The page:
The Loretta Lynn Memorial aired live on Sunday evening (10/30) on CMT. It featured a huge lineup of country music superstars paying tribute in song or just words of love and stories about the country music icon. Every audience member was given a beautiful program with her handwritten words to “Coal Miner’s Daughter” on the back and a fan with Lynn’s photo as they entered the Opry House.

(Photo Nancy Brooks)

With her extensive extended family taking up most of the center floor section of the Grand Ole Opry House, the show started with Wynonna Judd, Larry Strickland (Noami Judd’s husband), and the Gaither Brothers singing a mind-blowing rendition of “How Great Though Art.”

Here are the highlights of the memorial tribute:

  • Keith Urban came out with just his Ganjo (guitar/banjo instrument he created), and before he sang Lynn’s “You’re Lookin’ At Country,” he said: “It’s an honor to be here tonight, and I’m very, very grateful that I get a chance to show my respects to Miss Loretta. I was her date for the 2005 CMT Awards, and that was one of the most memorable evenings that I would get with somebody like Miss Loretta.” He continued, “In 2018, I got this call that I want to share with you.” He held up his phone to play a message from Lynn, saying, “Hey Keith, this is Loretta, and I’m having a birthday, and I want to see your butt there.” Urban laughs and adds, “So you bet I was there. I came running tonight, and I will always come running for Miss Loretta.”
  • Tim McGraw and Faith Hill shared some memories of Lynn with the crowd, and throughout their six minutes dialog, Faith broke down several times and held back tears, stopping many times to catch her breath. Hill said in closing, “I am proud to have the privilege of following you down the musical path you blazed for all of us.” McGraw added, “I just wanna say thank you, Loretta, thank you.”
  • Taylor Swift said in part in a video message, “The way that she exercised brutal honesty every time she sat down to write a song, I think, changed music forever and paved the way for every songwriter that is trying to be truthful and honest today.”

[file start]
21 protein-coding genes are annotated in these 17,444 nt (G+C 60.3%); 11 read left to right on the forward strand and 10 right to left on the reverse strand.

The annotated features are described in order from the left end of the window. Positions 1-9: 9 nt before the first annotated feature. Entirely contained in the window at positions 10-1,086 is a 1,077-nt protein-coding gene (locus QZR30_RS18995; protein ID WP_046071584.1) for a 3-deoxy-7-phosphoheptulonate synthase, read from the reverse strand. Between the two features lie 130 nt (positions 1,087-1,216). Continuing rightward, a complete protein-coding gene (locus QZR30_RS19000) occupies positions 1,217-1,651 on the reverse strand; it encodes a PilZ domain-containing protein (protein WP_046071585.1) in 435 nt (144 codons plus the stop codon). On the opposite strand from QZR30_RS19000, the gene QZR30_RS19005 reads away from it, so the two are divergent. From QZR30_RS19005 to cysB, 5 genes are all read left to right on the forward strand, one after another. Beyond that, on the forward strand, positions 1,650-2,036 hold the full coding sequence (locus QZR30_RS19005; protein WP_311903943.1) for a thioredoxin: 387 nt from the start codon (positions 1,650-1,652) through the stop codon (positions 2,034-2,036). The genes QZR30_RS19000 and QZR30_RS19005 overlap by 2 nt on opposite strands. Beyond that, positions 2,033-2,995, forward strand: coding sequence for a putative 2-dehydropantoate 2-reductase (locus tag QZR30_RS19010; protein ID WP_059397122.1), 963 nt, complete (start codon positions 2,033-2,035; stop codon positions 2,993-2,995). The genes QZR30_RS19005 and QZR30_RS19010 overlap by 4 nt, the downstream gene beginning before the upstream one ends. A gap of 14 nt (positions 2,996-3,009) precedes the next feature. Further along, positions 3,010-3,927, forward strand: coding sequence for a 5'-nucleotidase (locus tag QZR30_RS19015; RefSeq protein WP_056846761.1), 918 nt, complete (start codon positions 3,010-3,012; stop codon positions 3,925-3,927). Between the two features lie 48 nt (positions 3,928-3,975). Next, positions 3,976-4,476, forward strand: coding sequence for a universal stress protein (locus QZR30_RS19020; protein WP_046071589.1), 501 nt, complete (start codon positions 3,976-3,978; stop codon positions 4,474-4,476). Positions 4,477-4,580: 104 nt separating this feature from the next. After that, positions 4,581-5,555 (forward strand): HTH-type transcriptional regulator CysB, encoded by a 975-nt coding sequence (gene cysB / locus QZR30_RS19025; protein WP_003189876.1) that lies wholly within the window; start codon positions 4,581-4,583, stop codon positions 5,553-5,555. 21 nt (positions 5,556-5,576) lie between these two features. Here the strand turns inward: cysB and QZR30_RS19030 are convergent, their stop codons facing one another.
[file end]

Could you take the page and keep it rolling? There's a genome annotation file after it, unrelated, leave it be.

• Alan Jackson sang a song he wrote for his mother, “Where Your Heart Has Always Been,” for Loretta. Before he sang on a stool, he said, “Loretta was always very sweet to me. I never told her this, but she reminded me a lot of my mama; they looked a little alike, but their personalities were a lot alike; they were both outgoing, tell you exactly what’s on their mind, but very sweet and genuine.”
  • Dolly Parton sent a video message about Loretta and herself, saying, “We loved country music, and we always talked about how we were so happy that we grew up the way we did so we could write all those wonderful songs about our lives. I mean, what songs could be better than ‘Coal Miner’s Daughter.’ Now we know Loretta is resting in peace, she’s left a wonderful legacy, she’s left a wonderful memory, she was the best friend anybody could ever have and one of the greatest artists ever.”
  • George Strait made a rare Nashville appearance to sing Lynn’s smash hit “Don’t Come Home A Drinkin’ (With Lovin On Your Mind).” He said before he performed, “I am really happy to be a part of this celebration of life and memorial for Miss Loretta Lynn tonight. Such an icon in the music that we all love, and that’s country music. She was a trailblazer, original, beautiful, kind, sweet, and one hell of a songwriter and singer, and entertainer. I will miss her dearly. God bless her family that’s here tonight, and God bless Loretta Lynn.”

Also, throughout the show, Loretta, who seemed to have prepared for the event before her death, spoke about her life and thanked fans for giving her and her children a good life and for the support for all the years she lived in country music.

Other performances came from rocker Jack White, Tanya Tucker, Darius Rucker, Little Big Town, Highwomen, and more. Lynn’s daughter Patsy closed out the show by thanking everyone for loving her mama and celebrating her life.